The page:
He works at the intersection of architecture with digital media technologies exploring new conceptual frameworks and cutting-edge tools. His practice-led research uses fieldwork, radical cartography and critical epistemologies to produce spatial knowledge and investigate the urgent political and urban conditions of our time.
From 2000 to 2011 he was a co-founder of hackitectura.net, a group of architects, computer specialists and activists -inspired by science fiction, Zapatism and Situationism-, who pioneered a wide range of experimental architecture projects on emancipatory uses of hardware, software and the internet on public space and territory.
DeSoto has an adventurous personality, strong curiosity and an outstanding global perspective on contemporary culture and technologies due to his intensive experiences in some of the most critical nodes of today’s networked world: from Palestine to the Brazilian favelas, from the Strait of Gibraltar to Fukushima.
He holds a Master Degree in Architecture from the Royal Institute of Technology of Stockholm and a PhD in Communication & Culture from the Federal University of Rio de Janeiro. He is the editor of three books and coauthor of the Critical Cartography of the Straits of Gibraltar exhibited worldwide.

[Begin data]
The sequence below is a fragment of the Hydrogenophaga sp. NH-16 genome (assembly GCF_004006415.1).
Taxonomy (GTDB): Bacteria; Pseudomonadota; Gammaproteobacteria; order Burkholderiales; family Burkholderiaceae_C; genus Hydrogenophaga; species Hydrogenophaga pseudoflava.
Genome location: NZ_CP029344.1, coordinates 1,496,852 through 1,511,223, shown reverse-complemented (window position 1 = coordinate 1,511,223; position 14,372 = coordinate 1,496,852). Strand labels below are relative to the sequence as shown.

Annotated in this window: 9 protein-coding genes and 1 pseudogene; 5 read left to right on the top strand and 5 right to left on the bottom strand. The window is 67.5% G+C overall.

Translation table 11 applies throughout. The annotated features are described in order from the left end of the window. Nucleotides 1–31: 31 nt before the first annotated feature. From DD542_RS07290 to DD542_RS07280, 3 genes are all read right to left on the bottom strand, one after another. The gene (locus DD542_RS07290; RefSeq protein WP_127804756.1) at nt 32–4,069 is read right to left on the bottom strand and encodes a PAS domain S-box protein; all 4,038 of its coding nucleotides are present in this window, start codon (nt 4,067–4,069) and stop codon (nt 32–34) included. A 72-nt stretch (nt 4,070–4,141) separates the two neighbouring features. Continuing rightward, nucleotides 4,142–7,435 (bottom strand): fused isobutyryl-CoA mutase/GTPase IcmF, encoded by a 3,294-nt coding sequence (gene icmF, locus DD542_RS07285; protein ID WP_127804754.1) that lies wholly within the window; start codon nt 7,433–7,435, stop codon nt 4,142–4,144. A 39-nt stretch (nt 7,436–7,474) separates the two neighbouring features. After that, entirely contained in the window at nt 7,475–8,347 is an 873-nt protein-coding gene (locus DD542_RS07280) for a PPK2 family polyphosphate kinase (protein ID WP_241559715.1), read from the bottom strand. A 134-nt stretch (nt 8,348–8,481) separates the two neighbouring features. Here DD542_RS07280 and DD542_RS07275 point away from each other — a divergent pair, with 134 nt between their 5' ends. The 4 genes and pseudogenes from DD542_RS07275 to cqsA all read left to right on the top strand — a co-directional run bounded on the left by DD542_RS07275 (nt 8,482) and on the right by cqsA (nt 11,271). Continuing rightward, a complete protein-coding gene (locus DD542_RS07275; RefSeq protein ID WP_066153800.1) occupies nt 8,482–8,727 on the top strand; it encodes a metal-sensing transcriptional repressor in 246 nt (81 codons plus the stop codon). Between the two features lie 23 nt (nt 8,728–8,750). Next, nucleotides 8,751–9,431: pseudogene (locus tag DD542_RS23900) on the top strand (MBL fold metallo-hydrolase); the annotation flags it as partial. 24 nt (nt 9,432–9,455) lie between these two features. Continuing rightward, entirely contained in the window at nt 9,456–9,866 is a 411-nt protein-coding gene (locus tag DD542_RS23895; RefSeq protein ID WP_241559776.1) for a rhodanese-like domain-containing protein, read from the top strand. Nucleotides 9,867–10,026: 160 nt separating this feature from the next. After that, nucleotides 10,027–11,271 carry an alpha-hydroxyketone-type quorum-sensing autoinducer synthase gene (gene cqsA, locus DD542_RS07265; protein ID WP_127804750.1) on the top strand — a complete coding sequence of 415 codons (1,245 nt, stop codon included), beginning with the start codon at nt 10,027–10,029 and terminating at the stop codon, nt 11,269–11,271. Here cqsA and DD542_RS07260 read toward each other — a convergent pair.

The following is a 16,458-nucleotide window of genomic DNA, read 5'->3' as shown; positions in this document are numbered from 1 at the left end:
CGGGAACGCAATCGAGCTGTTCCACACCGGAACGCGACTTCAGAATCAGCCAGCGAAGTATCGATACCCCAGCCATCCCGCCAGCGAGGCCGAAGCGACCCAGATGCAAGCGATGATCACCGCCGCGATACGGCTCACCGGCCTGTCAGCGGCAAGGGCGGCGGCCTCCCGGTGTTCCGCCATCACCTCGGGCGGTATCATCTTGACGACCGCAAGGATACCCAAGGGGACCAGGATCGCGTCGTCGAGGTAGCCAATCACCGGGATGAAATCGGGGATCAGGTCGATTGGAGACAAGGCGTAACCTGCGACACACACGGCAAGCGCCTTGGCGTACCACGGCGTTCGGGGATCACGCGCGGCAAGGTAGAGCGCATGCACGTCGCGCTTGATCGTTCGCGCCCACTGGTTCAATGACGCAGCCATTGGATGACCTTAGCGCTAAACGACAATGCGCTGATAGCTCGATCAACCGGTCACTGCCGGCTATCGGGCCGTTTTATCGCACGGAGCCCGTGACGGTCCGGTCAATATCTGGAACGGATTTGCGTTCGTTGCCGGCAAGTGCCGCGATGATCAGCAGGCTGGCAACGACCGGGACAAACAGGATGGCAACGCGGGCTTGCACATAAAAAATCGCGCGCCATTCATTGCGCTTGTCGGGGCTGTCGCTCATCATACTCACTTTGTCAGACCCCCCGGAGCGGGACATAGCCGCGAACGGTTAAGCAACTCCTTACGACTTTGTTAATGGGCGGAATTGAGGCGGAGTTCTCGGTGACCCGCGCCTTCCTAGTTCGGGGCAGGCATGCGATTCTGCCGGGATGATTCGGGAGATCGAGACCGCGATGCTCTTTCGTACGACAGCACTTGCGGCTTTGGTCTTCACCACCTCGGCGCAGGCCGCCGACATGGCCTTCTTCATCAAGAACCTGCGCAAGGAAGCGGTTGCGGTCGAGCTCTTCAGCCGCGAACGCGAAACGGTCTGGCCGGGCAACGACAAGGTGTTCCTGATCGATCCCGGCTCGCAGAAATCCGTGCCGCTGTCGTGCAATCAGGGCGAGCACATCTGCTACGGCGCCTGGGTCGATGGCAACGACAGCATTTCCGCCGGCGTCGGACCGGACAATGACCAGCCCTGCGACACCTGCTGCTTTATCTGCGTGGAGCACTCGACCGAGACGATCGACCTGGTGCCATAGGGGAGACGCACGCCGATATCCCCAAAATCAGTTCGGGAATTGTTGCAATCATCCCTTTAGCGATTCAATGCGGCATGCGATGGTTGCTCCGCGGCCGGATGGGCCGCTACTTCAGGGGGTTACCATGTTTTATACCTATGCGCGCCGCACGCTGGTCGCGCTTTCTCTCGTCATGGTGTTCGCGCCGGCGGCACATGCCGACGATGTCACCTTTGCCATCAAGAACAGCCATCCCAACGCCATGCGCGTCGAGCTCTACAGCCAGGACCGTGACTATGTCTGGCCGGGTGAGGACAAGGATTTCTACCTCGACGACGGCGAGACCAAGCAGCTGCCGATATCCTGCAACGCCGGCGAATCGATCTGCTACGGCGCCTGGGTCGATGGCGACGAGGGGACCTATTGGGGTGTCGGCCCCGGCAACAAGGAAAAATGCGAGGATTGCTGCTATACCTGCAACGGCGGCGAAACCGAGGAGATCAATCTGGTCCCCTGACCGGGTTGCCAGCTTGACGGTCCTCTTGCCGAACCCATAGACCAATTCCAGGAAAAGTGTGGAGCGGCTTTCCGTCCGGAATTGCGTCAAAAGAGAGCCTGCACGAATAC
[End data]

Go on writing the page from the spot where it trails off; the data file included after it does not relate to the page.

DeSoto has a creative approach to pedagogy always in the search for inventive strategies, experimental methods and imaginative processes.In 2010 he launched Mapping the Commons, a parametrical experimental method and multiyear research participatory project on urban commons with six case studies in Europe and South America awarded with the Elinor Ostrom prize by University of Buenos Aires. In 2015 he created the Drone Hackademy, a temporary school, citizen science laboratory and critical theory platform for the use and discussion of unmanned aerial vehicles as a social technology.
Some of his latest lectures include keynotes at Unmapping Infrastructures Architektur Forum Linz and the 2018 Creative Time Summit in Miami. His latest exhibition is The Zone, a project about the Anthropocene/Capitalocene landscapes of our damaged planet taking Fukushima nuclear disaster as case’s study. It explores the possibilities of interactive cartographic displays in visualizing the complexity of contemporary environmental disasters.
Photo credits: Daniel López @okaphotographer